Bawean Deer primarily grazes on herbs and grasses, but also browses young leaves and twigs (Blouch and Atmosoedirdjo 1987). An individual deer produces 13 faecal pellet groups per day, a number which has been used to estimate population numbers (Blouch and Atmosoedirdjo 1978). The seasonal rut is in September and October, although males may be found in breeding condition (i.e. with hard antlers) throughout the year (Blouch and Atmosoedirdjo 1987; Whitehead 1993). The gestation period is 225–230 days, after which a single fawn is born, very rarely twins (Blouch and Atmosoedirdjo 1987; Whitehead 1993). Most births occur from February to June; they occasionally occur in other months (Blouch and Atmosoedirdjo 1987). In captivity, breeding occurs year round with females maintaining an interbirth interval of 9 months (Blouch and Atmosoedirdjo 1978).
Bawean Deer are primarily nocturnal, active intermittently through the night. They are very wary, and appear to avoid contact with people; where human activity is heavy, the deer spend the day in forests on steep slopes that are inaccessible to teak loggers. Individuals are occasionally seen on the beach in the southwest of the island, but otherwise are rarely seen directly (Blouch and Atmosoedirdjo 1978, 1987). It is typically solitary, although duos made up of a doe and fawn or a buck following a doe sometimes occur (Blouch and Atmosoedirdjo 1978).
|Major Threat(s):||Bawean Deer has been subject to uncontrolled hunting, probably since human settlement took place some 500 years ago. During the 1960s much forest on Bawean was replaced by teak plantations; coupled with increased hunting pressure, this probably caused the species to decline in numbers. Hunting ceased in 1977, and the population increased during the next few years (Anonymous 1978; Blouch and Sumaryoto 1987; G. Semiadi pers. comm. 2006). The hunting of pigs Sus scrofa with dogs persists, and leads to inadvertent death of deer (G. Semiadi pers. comm. 2006), but at the population level hunting is no longer a threat (G. Semiadi pers. comm. 2008). Presently, fewer than five deer die per year through direct human influence, chiefly in traffic accidents and when being chased by local dogs during pig hunts (G. Semiadi pers. comm. 2008). Maturation of teak (including coppicing from cut stumps) and invasion by the American herb Eupatorium odoratum (= Chromolaena odorata; Compositae) constitute the only significant predictable threat to this deer, through reducing the grazing areas and this carrying capacity (G. Semiadi pers. comm. 2008). For a population at best on the edge of the oft-quoted, though somewhat arbitrary, minimum figure for a population viable into the long term (500), such a further reduction (on top of the major contraction in available habitat for the species over past centuries) should be seen as a major threat despite recent population stability.|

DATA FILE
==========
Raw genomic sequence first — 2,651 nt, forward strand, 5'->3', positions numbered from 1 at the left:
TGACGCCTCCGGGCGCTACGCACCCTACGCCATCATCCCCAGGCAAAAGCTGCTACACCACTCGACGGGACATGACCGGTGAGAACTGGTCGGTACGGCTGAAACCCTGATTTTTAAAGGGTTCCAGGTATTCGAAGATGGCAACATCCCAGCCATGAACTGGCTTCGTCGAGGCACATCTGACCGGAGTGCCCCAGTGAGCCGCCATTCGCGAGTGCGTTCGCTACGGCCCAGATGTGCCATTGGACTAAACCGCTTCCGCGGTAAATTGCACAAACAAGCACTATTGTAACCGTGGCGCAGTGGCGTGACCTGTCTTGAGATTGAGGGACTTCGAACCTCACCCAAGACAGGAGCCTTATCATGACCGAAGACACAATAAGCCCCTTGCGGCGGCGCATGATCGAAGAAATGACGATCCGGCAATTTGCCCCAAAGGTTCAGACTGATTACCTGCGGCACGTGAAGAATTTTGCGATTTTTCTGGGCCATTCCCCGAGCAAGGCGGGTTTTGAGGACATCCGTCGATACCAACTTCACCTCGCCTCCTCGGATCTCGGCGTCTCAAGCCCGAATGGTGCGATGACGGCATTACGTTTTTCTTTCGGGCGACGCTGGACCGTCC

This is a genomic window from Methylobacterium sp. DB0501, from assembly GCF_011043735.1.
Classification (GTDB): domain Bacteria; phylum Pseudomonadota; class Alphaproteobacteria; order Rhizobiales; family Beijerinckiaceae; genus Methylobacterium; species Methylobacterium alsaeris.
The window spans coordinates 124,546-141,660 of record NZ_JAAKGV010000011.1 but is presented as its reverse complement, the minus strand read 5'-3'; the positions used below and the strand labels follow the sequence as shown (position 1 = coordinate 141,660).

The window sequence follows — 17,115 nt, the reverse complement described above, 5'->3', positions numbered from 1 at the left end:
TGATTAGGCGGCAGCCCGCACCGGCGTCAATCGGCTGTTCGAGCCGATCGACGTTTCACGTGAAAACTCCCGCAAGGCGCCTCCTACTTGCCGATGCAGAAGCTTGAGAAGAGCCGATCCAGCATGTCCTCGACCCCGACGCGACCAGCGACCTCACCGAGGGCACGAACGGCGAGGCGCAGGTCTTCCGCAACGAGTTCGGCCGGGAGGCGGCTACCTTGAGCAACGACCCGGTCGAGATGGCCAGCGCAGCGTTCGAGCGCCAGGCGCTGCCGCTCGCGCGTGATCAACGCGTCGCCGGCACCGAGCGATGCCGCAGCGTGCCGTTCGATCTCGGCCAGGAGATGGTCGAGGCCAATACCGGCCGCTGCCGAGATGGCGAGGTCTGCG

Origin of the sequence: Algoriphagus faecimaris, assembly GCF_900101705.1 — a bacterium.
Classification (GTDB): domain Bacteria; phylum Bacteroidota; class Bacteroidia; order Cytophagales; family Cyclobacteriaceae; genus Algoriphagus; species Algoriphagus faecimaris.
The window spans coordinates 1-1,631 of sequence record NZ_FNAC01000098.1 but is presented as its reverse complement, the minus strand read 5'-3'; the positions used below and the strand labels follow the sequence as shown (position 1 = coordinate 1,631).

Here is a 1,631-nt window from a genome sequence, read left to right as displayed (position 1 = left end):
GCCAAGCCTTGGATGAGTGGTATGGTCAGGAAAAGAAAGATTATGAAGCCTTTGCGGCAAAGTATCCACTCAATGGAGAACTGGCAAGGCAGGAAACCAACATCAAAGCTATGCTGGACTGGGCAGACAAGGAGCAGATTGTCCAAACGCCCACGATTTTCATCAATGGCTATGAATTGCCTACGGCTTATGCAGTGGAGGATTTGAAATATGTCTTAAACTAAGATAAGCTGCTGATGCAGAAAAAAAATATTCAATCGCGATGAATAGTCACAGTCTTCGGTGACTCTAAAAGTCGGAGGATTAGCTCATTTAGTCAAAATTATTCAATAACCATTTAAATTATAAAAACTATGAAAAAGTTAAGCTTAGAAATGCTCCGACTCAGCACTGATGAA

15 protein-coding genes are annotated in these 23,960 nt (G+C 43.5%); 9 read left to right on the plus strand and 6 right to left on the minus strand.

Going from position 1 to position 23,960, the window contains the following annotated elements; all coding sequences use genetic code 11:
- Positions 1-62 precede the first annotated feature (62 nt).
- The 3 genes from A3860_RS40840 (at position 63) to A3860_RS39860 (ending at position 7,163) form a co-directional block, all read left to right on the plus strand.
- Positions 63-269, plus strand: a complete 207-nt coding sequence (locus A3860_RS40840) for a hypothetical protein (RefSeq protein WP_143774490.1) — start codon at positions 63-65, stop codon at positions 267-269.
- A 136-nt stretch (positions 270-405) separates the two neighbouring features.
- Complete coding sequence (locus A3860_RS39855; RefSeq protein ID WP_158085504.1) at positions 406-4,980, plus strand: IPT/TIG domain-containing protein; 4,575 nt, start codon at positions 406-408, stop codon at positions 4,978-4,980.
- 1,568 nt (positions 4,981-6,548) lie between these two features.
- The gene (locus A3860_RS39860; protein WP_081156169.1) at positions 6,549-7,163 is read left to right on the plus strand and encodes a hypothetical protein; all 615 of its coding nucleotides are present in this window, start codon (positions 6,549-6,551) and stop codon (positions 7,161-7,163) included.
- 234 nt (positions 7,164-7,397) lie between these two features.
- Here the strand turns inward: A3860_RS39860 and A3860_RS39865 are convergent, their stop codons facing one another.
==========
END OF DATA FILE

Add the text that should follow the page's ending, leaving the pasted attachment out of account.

This species is listed on CITES Appendix I (CITES 2000). It is protected from hunting not just on paper, but effectively in practice (G. Semiadi pers. comm. 2008). It inhabits Bawean Island Nature Reserve (5,000 ha; the island is 200 km² in size), established in 1979 for which a management plan prepared in 1979 (WWF 1979; Blouch and Sumaryoto 1987) warrants revision. Management activities have included termination of hunting, controlled burning of grassy areas within forests, and thinning of teak plantations to encourage understory development (Blouch and Sumaryoto 1987). Since 2000 a captive breeding programme has been operative on Bawean; as of 2006 it involved two stags and five hinds, while about 300–350 animals are held in zoos and private captive breeding facilities off the island (G. Semiadi pers. comm. 2006).
Recommended conservation actions, which should proceed through appropriate revisions to the management plan, include:
1) Increase the populations and if possible expand the area used by the deer. While the population seems to be stable, its small size and insular nature leave it susceptible to chance events (e.g. weather-related disasters or earthquakes or disease), to any resumption of hunting and probably to inbreeding. Increasing Eupatorium will result in time in population decrease. There is thus a major role for active management of habitat through control of Eupatorium, so as to increase population density within the protected area, and thus total population. This species, a problem plant throughout much of South and South-east Asia, is very difficult to control and review of international successes and failures is needed to inform management of the weed on Bawean. Full security would come only through an increase of the range on the island, requiring some deer-centred management for areas outside the protected area.
2) Assess the impact of deer on crops as this may have become a problem if effective protection has allowed the population to increase substantially, or the invasion of Eupatorium is pushing deer to eat more crops. If so, community-based mediation with local conservation officials may be required to find solutions and mitigate conflict.
3) Initiate a co-ordinated breeding programme to evaluate and if necessary address possible inbreeding deficiencies in the captive population.
|Citation:||Semiadi, G., Pudyatmoko, S., Duckworth, J.W. & Timmins, R.J. 2008. Axis kuhlii. In: IUCN 2012. IUCN Red List of Threatened Species. Version 2012.2. <www.iucnredlist.org>. Downloaded on 23 May 2013.|